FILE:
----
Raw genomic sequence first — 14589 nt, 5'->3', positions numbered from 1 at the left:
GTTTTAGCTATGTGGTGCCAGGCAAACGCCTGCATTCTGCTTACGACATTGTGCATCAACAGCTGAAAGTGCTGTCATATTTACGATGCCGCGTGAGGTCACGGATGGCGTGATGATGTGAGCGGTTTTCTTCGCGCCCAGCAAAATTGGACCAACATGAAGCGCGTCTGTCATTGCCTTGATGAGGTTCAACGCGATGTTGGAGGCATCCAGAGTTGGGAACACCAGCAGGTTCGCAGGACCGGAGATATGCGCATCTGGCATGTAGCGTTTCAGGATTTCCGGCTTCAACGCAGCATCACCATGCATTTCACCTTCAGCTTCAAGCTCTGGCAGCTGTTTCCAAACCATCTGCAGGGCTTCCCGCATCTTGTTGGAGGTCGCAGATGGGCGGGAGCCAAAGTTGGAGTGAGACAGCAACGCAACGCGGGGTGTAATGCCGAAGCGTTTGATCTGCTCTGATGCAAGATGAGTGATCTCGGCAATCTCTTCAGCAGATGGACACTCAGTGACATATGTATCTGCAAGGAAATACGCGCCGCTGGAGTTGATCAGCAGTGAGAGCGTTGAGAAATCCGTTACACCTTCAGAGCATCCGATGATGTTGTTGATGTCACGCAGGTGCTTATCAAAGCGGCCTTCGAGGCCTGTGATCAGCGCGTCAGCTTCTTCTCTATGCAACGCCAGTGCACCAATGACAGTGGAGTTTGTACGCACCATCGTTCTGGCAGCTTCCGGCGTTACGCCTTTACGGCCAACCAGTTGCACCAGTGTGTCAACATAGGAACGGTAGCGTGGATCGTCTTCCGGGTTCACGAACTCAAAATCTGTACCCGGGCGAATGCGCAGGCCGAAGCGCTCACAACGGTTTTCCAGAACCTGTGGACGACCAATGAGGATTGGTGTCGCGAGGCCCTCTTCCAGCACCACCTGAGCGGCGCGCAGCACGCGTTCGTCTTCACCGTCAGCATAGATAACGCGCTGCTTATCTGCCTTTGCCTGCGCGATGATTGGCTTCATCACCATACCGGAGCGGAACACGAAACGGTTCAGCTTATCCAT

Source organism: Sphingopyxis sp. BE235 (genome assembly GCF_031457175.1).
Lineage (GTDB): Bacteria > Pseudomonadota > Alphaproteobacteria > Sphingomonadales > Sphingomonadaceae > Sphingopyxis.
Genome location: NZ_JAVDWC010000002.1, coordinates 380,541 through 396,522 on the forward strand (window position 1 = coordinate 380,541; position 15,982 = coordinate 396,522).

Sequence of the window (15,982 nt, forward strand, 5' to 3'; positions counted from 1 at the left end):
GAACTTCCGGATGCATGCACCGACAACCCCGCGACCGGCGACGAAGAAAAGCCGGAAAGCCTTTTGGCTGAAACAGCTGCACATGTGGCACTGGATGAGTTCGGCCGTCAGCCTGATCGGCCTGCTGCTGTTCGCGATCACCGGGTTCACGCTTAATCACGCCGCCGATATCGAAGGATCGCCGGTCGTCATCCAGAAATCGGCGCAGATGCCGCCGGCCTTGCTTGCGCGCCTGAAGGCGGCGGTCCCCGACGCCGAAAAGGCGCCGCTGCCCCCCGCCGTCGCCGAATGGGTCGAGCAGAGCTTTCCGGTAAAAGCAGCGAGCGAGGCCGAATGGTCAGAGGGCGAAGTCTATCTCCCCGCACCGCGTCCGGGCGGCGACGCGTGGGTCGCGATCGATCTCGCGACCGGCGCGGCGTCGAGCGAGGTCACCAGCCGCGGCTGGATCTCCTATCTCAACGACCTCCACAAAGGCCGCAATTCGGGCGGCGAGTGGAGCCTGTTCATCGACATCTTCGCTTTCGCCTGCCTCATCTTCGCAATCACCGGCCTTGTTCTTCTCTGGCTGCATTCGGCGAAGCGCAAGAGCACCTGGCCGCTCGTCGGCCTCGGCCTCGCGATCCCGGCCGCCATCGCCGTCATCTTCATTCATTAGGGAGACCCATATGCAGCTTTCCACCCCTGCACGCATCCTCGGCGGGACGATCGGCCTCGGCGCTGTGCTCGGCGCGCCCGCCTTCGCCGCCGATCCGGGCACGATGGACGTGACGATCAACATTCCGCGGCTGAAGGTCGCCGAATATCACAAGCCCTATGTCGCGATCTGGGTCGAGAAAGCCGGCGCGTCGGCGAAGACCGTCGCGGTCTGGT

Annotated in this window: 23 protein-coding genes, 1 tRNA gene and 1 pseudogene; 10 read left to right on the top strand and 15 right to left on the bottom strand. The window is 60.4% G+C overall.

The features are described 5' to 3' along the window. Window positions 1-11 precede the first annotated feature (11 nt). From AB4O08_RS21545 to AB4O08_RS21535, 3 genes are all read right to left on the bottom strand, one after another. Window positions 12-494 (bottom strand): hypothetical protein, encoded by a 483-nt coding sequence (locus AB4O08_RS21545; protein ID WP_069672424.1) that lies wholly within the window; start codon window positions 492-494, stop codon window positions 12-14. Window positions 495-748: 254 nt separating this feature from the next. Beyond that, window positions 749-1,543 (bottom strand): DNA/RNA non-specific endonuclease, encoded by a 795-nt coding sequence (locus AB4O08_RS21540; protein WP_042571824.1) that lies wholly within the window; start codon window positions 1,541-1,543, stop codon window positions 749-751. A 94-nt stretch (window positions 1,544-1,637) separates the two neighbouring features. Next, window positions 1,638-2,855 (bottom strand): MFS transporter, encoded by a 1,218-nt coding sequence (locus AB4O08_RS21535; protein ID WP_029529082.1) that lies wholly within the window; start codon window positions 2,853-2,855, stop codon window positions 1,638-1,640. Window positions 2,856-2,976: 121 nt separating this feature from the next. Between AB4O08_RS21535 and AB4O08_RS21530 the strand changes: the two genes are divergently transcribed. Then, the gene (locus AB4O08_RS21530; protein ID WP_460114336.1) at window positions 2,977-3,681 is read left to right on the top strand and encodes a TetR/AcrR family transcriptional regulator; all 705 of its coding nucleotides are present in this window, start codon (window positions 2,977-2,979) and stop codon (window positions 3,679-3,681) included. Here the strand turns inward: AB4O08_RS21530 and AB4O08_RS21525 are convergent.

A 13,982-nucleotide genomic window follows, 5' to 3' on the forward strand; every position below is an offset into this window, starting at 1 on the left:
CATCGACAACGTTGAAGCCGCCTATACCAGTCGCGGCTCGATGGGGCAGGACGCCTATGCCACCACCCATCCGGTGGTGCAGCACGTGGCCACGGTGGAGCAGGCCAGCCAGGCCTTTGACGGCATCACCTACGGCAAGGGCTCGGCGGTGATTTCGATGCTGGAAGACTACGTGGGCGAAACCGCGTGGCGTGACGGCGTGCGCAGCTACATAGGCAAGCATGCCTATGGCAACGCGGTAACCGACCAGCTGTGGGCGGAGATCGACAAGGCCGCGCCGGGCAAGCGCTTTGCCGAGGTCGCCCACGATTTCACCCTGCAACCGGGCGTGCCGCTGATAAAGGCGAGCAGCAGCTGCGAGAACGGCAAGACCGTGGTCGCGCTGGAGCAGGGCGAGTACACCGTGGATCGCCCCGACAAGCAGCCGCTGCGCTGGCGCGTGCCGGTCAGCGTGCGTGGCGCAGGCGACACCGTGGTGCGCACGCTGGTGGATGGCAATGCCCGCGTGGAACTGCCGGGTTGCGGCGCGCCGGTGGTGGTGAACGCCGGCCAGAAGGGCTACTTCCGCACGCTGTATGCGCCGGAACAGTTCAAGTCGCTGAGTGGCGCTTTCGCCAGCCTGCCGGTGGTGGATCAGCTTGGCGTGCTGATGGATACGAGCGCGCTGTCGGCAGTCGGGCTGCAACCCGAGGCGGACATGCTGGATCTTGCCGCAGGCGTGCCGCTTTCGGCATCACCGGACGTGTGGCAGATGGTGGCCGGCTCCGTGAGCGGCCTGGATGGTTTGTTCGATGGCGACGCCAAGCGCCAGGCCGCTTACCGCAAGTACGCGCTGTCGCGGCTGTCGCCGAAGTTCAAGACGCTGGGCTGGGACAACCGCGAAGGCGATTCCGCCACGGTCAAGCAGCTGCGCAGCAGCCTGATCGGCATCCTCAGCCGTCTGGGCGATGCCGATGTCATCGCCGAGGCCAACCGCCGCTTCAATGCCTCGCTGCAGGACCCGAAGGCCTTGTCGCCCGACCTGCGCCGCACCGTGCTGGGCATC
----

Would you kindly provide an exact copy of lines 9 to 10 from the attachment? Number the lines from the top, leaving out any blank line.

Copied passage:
The features are described 5' to 3' along the window. Window positions 1-11 precede the first annotated feature (11 nt). From AB4O08_RS21545 to AB4O08_RS21535, 3 genes are all read right to left on the bottom strand, one after another. Window positions 12-494 (bottom strand): hypothetical protein, encoded by a 483-nt coding sequence (locus AB4O08_RS21545; protein ID WP_069672424.1) that lies wholly within the window; start codon window positions 492-494, stop codon window positions 12-14. Window positions 495-748: 254 nt separating this feature from the next. Beyond that, window positions 749-1,543 (bottom strand): DNA/RNA non-specific endonuclease, encoded by a 795-nt coding sequence (locus AB4O08_RS21540; protein WP_042571824.1) that lies wholly within the window; start codon window positions 1,541-1,543, stop codon window positions 749-751. A 94-nt stretch (window positions 1,544-1,637) separates the two neighbouring features. Next, window positions 1,638-2,855 (bottom strand): MFS transporter, encoded by a 1,218-nt coding sequence (locus AB4O08_RS21535; protein ID WP_029529082.1) that lies wholly within the window; start codon window positions 2,853-2,855, stop codon window positions 1,638-1,640. Window positions 2,856-2,976: 121 nt separating this feature from the next. Between AB4O08_RS21535 and AB4O08_RS21530 the strand changes: the two genes are divergently transcribed. Then, the gene (locus AB4O08_RS21530; protein ID WP_460114336.1) at window positions 2,977-3,681 is read left to right on the top strand and encodes a TetR/AcrR family transcriptional regulator; all 705 of its coding nucleotides are present in this window, start codon (window positions 2,977-2,979) and stop codon (window positions 3,679-3,681) included. Here the strand turns inward: AB4O08_RS21530 and AB4O08_RS21525 are convergent.

A 13,982-nucleotide genomic window follows, 5' to 3' on the forward strand; every position below is an offset into this window, starting at 1 on the left: